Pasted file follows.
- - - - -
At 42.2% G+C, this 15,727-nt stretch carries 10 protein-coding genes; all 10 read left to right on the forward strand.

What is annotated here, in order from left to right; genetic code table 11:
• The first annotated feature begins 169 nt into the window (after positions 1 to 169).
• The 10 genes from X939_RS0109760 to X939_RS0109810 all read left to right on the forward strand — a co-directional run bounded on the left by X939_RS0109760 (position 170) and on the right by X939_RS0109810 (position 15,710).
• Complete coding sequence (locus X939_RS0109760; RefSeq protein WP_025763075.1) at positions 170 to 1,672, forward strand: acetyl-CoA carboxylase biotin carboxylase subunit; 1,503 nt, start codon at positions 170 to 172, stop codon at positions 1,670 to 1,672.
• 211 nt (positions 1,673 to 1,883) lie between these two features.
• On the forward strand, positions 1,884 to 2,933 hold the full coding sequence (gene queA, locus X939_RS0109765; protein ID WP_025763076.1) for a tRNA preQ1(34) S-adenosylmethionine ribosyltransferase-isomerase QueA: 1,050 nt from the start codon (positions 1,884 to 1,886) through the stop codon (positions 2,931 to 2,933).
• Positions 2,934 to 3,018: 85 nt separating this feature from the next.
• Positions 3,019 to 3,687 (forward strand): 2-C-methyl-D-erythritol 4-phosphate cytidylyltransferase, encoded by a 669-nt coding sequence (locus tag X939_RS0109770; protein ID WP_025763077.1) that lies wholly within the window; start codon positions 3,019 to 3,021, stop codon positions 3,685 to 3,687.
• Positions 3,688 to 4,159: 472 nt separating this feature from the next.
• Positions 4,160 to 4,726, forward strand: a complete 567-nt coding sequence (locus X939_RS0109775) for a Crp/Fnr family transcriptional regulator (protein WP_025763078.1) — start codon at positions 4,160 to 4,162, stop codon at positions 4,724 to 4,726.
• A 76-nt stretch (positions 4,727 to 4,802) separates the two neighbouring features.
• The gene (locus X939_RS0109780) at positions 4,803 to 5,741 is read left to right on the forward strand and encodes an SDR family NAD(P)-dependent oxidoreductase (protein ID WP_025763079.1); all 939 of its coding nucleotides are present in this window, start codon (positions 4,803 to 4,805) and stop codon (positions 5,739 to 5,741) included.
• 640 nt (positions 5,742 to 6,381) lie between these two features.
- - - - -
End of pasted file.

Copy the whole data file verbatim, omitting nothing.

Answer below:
At 42.2% G+C, this 15,727-nt stretch carries 10 protein-coding genes; all 10 read left to right on the forward strand.

What is annotated here, in order from left to right; genetic code table 11:
• The first annotated feature begins 169 nt into the window (after positions 1 to 169).
• The 10 genes from X939_RS0109760 to X939_RS0109810 all read left to right on the forward strand — a co-directional run bounded on the left by X939_RS0109760 (position 170) and on the right by X939_RS0109810 (position 15,710).
• Complete coding sequence (locus X939_RS0109760; RefSeq protein WP_025763075.1) at positions 170 to 1,672, forward strand: acetyl-CoA carboxylase biotin carboxylase subunit; 1,503 nt, start codon at positions 170 to 172, stop codon at positions 1,670 to 1,672.
• 211 nt (positions 1,673 to 1,883) lie between these two features.
• On the forward strand, positions 1,884 to 2,933 hold the full coding sequence (gene queA, locus X939_RS0109765; protein ID WP_025763076.1) for a tRNA preQ1(34) S-adenosylmethionine ribosyltransferase-isomerase QueA: 1,050 nt from the start codon (positions 1,884 to 1,886) through the stop codon (positions 2,931 to 2,933).
• Positions 2,934 to 3,018: 85 nt separating this feature from the next.
• Positions 3,019 to 3,687 (forward strand): 2-C-methyl-D-erythritol 4-phosphate cytidylyltransferase, encoded by a 669-nt coding sequence (locus tag X939_RS0109770; protein ID WP_025763077.1) that lies wholly within the window; start codon positions 3,019 to 3,021, stop codon positions 3,685 to 3,687.
• Positions 3,688 to 4,159: 472 nt separating this feature from the next.
• Positions 4,160 to 4,726, forward strand: a complete 567-nt coding sequence (locus X939_RS0109775) for a Crp/Fnr family transcriptional regulator (protein WP_025763078.1) — start codon at positions 4,160 to 4,162, stop codon at positions 4,724 to 4,726.
• A 76-nt stretch (positions 4,727 to 4,802) separates the two neighbouring features.
• The gene (locus X939_RS0109780) at positions 4,803 to 5,741 is read left to right on the forward strand and encodes an SDR family NAD(P)-dependent oxidoreductase (protein ID WP_025763079.1); all 939 of its coding nucleotides are present in this window, start codon (positions 4,803 to 4,805) and stop codon (positions 5,739 to 5,741) included.
• 640 nt (positions 5,742 to 6,381) lie between these two features.